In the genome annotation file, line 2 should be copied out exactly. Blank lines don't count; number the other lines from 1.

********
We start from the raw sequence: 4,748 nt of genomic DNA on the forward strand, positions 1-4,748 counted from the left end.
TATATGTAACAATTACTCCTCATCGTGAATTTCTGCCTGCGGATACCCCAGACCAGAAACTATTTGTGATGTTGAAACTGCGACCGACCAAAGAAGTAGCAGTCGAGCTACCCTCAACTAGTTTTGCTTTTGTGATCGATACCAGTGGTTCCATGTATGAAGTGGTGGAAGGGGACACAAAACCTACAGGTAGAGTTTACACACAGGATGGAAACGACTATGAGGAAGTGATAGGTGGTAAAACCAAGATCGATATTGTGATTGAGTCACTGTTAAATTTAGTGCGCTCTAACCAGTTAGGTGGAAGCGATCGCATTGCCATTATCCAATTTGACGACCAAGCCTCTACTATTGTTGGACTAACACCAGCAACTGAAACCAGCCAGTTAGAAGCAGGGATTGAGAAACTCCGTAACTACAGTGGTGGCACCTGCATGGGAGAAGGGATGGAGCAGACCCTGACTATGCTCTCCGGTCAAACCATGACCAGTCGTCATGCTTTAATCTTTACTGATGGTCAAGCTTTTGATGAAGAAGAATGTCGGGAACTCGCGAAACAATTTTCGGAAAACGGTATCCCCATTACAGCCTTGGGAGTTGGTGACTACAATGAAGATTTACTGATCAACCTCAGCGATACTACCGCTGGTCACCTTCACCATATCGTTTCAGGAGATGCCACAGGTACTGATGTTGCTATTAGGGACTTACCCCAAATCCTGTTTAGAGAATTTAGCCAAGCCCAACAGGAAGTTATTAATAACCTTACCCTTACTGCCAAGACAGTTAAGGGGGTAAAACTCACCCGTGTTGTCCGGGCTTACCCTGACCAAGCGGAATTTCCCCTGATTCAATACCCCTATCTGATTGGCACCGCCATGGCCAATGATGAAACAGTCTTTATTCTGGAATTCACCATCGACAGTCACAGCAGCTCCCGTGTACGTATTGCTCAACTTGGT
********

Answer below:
TATATGTAACAATTACTCCTCATCGTGAATTTCTGCCTGCGGATACCCCAGACCAGAAACTATTTGTGATGTTGAAACTGCGACCGACCAAAGAAGTAGCAGTCGAGCTACCCTCAACTAGTTTTGCTTTTGTGATCGATACCAGTGGTTCCATGTATGAAGTGGTGGAAGGGGACACAAAACCTACAGGTAGAGTTTACACACAGGATGGAAACGACTATGAGGAAGTGATAGGTGGTAAAACCAAGATCGATATTGTGATTGAGTCACTGTTAAATTTAGTGCGCTCTAACCAGTTAGGTGGAAGCGATCGCATTGCCATTATCCAATTTGACGACCAAGCCTCTACTATTGTTGGACTAACACCAGCAACTGAAACCAGCCAGTTAGAAGCAGGGATTGAGAAACTCCGTAACTACAGTGGTGGCACCTGCATGGGAGAAGGGATGGAGCAGACCCTGACTATGCTCTCCGGTCAAACCATGACCAGTCGTCATGCTTTAATCTTTACTGATGGTCAAGCTTTTGATGAAGAAGAATGTCGGGAACTCGCGAAACAATTTTCGGAAAACGGTATCCCCATTACAGCCTTGGGAGTTGGTGACTACAATGAAGATTTACTGATCAACCTCAGCGATACTACCGCTGGTCACCTTCACCATATCGTTTCAGGAGATGCCACAGGTACTGATGTTGCTATTAGGGACTTACCCCAAATCCTGTTTAGAGAATTTAGCCAAGCCCAACAGGAAGTTATTAATAACCTTACCCTTACTGCCAAGACAGTTAAGGGGGTAAAACTCACCCGTGTTGTCCGGGCTTACCCTGACCAAGCGGAATTTCCCCTGATTCAATACCCCTATCTGATTGGCACCGCCATGGCCAATGATGAAACAGTCTTTATTCTGGAATTCACCATCGACAGTCACAGCAGCTCCCGTGTACGTATTGCTCAACTTGGT